The main point in all this (if there is indeed a main point) is that each of the photos featured myself alongside the person from the nation of interest. As a direct result, an estimated fifty percent or more of my beloved fifth graders are now wholly convinced that their English teacher has a British boyfriend named Brian.

May God bless Brian. And may Brian forgive me for facilitating his unwitting contribution to education.

Of pigeons and plans

Yesterday I was waiting at the crosswalk. A pigeon was scampering by the curb, foraging for scraps and skittering back and forth from the outskirts of traffic. He found a bit of meat and picked at it. I noticed how small he was, in comparison to myself, and how tiny his head was in ratio to his body. His brain can’t be bigger than a pea, I thought to myself. Oblivious to my casual estimations of his cerebral powers, the bird found the bit of meat a bit too much for him, and opted to consume it by tearing off one small piece at a time. It’s really quite stupid, I mused (matter-of-factly, with no ill will towards the bird). After dragging the meat about and hopping around the way pigeons know best, tragedy struck. Mr. Pigeon’s lunch descended into the dark, inaccessible depths of a grate. His face didn’t register any expression that illuminated his feelings on the matter, if he had any. God even cares about this stupid bird who can’t even hold onto his lunch, I thought, failing to comprehend the idea. God truly has a sense of humor.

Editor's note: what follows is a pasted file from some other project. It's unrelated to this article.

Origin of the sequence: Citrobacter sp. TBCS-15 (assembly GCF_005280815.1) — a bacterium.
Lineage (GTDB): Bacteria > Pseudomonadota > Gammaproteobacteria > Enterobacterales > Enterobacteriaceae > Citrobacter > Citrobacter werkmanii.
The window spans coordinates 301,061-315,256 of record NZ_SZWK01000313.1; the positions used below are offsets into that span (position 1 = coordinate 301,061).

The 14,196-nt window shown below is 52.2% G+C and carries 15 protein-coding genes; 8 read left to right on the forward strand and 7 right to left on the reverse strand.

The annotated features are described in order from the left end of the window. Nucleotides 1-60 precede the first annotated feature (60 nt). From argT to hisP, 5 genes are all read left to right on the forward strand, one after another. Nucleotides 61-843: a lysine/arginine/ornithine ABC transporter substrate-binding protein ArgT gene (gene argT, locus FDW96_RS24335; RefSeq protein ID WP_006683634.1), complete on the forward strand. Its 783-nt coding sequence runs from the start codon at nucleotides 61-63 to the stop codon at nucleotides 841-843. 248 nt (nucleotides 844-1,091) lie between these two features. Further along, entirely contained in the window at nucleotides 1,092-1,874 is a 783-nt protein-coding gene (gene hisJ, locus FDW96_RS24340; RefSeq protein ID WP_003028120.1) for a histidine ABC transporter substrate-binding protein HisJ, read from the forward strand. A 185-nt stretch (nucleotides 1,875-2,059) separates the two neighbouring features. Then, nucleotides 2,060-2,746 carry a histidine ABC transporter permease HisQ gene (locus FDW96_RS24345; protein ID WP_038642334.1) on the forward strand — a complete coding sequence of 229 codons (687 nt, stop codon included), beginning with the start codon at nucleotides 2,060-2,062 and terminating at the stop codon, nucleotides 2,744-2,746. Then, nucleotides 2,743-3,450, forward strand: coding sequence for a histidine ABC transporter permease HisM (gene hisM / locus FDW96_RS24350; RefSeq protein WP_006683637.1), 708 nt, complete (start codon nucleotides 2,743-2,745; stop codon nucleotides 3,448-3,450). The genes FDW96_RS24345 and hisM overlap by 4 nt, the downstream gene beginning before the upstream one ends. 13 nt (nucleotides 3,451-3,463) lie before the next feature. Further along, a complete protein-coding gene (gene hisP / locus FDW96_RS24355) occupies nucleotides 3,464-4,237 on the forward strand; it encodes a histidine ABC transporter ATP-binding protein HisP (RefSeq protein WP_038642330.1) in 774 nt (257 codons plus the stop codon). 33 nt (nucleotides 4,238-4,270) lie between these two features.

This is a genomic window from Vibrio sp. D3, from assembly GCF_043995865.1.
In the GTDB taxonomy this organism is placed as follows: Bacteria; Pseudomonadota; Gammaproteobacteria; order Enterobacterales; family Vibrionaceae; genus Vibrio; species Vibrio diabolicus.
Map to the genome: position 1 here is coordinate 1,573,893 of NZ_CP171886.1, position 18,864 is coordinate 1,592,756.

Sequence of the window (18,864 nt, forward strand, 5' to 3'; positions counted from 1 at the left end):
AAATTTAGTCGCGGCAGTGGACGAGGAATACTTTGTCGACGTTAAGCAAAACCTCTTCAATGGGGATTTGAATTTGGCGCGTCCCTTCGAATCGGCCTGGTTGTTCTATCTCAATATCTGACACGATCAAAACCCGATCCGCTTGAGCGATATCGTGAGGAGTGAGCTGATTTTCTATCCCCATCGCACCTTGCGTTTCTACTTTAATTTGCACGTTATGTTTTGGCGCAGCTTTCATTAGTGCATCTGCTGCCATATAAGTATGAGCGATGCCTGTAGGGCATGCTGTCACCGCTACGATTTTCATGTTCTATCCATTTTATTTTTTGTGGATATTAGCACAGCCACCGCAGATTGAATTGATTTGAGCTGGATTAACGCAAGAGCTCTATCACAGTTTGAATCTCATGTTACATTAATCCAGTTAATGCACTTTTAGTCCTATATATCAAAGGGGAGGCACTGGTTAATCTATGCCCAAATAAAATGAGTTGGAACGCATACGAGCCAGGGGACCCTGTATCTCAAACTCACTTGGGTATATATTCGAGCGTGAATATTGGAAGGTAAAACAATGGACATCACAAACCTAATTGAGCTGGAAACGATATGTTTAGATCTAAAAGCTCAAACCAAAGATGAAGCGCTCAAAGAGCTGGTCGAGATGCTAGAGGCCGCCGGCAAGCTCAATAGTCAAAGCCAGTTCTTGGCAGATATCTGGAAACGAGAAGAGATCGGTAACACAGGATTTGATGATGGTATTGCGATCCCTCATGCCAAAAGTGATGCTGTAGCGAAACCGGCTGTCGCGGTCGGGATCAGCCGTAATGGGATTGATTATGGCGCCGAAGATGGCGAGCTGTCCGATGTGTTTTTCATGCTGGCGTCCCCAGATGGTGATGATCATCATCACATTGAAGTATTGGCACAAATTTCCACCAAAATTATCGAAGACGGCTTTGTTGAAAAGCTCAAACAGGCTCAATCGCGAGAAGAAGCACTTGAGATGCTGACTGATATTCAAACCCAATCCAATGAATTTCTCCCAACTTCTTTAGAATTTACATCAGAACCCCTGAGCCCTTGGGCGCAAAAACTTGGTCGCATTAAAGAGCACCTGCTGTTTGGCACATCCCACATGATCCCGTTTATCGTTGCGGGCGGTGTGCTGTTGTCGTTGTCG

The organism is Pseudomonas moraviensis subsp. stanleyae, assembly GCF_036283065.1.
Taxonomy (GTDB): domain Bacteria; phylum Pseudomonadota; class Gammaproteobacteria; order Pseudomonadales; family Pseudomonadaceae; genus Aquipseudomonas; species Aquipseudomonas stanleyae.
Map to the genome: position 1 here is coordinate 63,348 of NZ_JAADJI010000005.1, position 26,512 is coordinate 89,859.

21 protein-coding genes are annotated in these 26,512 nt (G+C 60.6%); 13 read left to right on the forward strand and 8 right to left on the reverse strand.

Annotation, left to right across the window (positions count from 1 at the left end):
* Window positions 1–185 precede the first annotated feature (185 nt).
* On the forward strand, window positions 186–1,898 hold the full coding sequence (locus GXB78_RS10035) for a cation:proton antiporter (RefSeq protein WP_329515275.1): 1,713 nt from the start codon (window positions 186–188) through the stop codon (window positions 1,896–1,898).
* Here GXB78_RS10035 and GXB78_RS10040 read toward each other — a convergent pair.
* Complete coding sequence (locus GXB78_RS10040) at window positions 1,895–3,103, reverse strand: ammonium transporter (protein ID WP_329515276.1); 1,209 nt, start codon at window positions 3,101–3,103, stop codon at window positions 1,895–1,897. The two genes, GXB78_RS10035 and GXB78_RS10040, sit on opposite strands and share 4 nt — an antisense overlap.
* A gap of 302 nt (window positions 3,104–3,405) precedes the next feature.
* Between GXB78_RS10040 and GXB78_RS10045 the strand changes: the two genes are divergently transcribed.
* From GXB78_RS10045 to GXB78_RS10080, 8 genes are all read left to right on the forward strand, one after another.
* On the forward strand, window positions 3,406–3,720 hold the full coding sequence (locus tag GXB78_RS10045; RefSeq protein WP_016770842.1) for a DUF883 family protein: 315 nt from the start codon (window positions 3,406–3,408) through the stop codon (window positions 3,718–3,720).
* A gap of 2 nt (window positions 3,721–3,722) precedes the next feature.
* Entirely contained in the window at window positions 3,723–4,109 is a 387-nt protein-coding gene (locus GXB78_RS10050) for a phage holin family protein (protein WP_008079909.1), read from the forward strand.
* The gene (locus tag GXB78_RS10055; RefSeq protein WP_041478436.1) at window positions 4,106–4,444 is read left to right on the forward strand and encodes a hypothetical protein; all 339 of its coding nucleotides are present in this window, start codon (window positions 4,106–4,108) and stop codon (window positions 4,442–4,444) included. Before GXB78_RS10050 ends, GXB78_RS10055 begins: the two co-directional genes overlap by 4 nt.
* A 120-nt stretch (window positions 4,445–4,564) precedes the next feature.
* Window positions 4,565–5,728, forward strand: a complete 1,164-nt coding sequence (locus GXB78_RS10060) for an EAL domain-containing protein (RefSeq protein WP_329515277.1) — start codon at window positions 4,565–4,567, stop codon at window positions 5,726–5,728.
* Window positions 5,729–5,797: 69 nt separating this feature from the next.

The crosswalk turned green, and the pigeon took flight to escape the onslaught of human feet. I smiled while crossing the street. What a sense of humor He has indeed. That pigeon has a brain the size of a small vegetable, and yet it can do something I’ll never be able to do. The episode felt comical, yet gave me pause. I can only wonder how the scene looked from our heavenly Father’s perspective.